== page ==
Municipality of San José
The latest sinkhole to appear this year was a 6-meter wide, 11-meter deep sinkhole that opened up over the weekend on the street near the Transportes Costarricenses Panameños bus station in Plaza Víquez. City workers started repairing the gaping hole that opened between Avenue 20 and 5th Street on Tuesday.
The flood on Second Avenue in front of Barrio Chino’s iconic friendship trapped taxis and buses as water lapped at the fenders of smaller cars. Business owners tried in vain to bail out their shops or construct makeshift walls to keep the water out.
Johnny Araya on Sept. 5 confirmed his bid as mayoral candidate for the Alliance for San José Party in municipal elections on Feb. 7, 2016.
Employees of the National Insurance Institute at 10 a.m. on Thursday, Sept. 3 leave their offices in downtown San José to move to a...
Nearly 60,000 people in over 90 buildings in downtown San José will be evacuated in a drill Thursday to test the country's preparation for an earthquake with an epicenter located near the capital.
Advertising spaces along streets and at bus shelters around Costa Rica's capital have gone blank and will be removed. Some are illegal; others must be scrapped, city authorities say, because the contract governing them doesn't say who owns them now that the contract is up.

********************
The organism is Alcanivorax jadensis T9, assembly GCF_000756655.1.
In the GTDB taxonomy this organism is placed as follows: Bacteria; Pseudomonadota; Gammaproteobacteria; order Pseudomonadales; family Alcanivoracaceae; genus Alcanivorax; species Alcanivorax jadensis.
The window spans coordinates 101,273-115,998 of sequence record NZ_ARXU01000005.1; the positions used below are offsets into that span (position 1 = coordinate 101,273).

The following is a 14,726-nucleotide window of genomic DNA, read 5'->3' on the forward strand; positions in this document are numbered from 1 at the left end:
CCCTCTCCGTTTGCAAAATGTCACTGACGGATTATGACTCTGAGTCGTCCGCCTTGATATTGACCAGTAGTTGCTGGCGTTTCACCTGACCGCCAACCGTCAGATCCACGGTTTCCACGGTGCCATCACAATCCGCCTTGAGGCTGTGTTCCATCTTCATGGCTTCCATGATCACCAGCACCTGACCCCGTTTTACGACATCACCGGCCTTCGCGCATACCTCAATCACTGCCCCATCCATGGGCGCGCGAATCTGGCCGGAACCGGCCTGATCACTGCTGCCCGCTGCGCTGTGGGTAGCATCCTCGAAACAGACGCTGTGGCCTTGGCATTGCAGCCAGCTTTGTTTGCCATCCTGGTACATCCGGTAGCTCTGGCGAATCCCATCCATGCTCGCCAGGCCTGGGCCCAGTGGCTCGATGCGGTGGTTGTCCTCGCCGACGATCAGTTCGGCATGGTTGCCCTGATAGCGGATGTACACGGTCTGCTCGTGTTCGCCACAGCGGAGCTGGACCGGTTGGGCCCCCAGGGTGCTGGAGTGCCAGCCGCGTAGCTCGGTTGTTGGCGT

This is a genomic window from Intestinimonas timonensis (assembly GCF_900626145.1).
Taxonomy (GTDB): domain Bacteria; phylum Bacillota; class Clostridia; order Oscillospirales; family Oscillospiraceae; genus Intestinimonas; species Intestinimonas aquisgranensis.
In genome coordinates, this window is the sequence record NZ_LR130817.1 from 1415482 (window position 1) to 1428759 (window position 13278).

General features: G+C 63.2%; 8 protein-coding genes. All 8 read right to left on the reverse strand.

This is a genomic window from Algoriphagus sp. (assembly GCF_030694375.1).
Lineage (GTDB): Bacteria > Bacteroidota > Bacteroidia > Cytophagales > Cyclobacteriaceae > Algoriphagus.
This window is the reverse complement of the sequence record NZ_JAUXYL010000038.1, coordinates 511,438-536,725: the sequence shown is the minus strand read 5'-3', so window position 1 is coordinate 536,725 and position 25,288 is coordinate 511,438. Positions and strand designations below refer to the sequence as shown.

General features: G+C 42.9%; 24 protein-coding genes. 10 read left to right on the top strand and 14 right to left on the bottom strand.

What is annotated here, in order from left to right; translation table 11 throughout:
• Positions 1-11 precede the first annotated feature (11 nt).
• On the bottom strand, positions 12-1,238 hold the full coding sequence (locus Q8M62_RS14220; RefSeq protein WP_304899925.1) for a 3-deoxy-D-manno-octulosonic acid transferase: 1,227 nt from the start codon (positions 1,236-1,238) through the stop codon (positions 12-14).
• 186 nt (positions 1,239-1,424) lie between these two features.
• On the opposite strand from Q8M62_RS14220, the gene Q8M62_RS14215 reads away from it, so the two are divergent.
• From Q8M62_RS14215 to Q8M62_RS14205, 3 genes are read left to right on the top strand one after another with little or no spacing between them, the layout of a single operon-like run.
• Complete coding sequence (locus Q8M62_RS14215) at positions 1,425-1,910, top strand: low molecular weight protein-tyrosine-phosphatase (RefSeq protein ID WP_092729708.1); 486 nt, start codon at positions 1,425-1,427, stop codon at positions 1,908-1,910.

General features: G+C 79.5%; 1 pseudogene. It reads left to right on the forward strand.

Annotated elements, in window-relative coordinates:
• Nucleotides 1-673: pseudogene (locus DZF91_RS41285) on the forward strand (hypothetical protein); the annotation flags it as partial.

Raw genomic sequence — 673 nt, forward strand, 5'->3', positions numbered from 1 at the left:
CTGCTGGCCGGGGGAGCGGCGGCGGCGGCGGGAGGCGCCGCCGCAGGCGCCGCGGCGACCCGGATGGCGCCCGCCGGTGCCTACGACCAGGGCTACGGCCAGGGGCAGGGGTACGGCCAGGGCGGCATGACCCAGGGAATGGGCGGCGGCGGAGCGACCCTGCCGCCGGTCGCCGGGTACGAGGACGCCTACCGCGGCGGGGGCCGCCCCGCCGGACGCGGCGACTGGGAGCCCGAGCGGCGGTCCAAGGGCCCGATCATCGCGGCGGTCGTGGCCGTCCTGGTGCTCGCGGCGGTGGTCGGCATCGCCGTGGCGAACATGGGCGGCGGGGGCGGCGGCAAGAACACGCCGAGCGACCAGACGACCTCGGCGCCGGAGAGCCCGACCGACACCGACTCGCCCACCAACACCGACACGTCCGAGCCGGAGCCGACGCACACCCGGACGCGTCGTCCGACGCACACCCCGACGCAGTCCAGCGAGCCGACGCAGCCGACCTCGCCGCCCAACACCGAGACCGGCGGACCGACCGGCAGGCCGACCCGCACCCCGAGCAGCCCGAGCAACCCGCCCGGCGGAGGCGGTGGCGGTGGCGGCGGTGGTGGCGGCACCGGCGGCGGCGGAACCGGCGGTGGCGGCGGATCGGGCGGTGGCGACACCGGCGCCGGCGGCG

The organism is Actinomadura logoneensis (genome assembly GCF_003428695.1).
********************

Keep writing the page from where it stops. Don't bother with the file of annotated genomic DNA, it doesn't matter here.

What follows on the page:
The new station will be the terminal for bus routes from San José to Puntarenas, Guanacaste, Alajuela, Heredia and Nicaragua.
Ex-presidential candidate and former San José Mayor Johnny Araya Monge on Wednesday evening said he will not seek to become the National Liberation Party’s candidate to lead San José’s Municipality next year.
Ex-San José mayor and presidential dropout Johnny Araya denies rumors of party flip-flop ahead of 2016 elections
Johnny Araya, the National Liberation Party’s disgraced former presidential candidate and former long-term mayor of Costa Rica's capital, denied recent rumors that he had meetings with leaders from the Accessibility Without Exclusion Party to run for mayor next year.
Sala IV's justices ruled that the city’s requirement was a violation of freedom of expression, religion, and assembly.